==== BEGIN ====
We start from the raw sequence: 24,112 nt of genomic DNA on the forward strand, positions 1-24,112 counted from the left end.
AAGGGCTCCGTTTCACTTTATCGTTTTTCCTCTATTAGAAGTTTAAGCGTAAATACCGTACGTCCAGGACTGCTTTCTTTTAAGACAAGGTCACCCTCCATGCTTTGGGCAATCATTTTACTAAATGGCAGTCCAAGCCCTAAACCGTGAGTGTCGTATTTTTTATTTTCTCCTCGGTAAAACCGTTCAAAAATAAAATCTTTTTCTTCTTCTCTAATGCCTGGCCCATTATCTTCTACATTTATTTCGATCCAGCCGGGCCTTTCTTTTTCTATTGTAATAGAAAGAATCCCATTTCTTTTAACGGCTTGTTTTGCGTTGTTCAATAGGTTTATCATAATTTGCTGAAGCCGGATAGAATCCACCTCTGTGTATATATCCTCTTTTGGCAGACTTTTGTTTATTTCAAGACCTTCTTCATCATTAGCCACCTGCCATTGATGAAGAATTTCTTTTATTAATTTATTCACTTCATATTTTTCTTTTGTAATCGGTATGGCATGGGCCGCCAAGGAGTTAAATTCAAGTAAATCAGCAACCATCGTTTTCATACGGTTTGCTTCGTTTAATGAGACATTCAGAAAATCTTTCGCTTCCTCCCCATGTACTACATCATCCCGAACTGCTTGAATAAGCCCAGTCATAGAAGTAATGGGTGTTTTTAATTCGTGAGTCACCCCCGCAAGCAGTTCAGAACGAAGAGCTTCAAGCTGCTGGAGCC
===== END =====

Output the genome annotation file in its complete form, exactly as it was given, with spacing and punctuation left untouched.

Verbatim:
We start from the raw sequence: 24,112 nt of genomic DNA on the forward strand, positions 1-24,112 counted from the left end.
AAGGGCTCCGTTTCACTTTATCGTTTTTCCTCTATTAGAAGTTTAAGCGTAAATACCGTACGTCCAGGACTGCTTTCTTTTAAGACAAGGTCACCCTCCATGCTTTGGGCAATCATTTTACTAAATGGCAGTCCAAGCCCTAAACCGTGAGTGTCGTATTTTTTATTTTCTCCTCGGTAAAACCGTTCAAAAATAAAATCTTTTTCTTCTTCTCTAATGCCTGGCCCATTATCTTCTACATTTATTTCGATCCAGCCGGGCCTTTCTTTTTCTATTGTAATAGAAAGAATCCCATTTCTTTTAACGGCTTGTTTTGCGTTGTTCAATAGGTTTATCATAATTTGCTGAAGCCGGATAGAATCCACCTCTGTGTATATATCCTCTTTTGGCAGACTTTTGTTTATTTCAAGACCTTCTTCATCATTAGCCACCTGCCATTGATGAAGAATTTCTTTTATTAATTTATTCACTTCATATTTTTCTTTTGTAATCGGTATGGCATGGGCCGCCAAGGAGTTAAATTCAAGTAAATCAGCAACCATCGTTTTCATACGGTTTGCTTCGTTTAATGAGACATTCAGAAAATCTTTCGCTTCCTCCCCATGTACTACATCATCCCGAACTGCTTGAATAAGCCCAGTCATAGAAGTAATGGGTGTTTTTAATTCGTGAGTCACCCCCGCAAGCAGTTCAGAACGAAGAGCTTCAAGCTGCTGGAGCC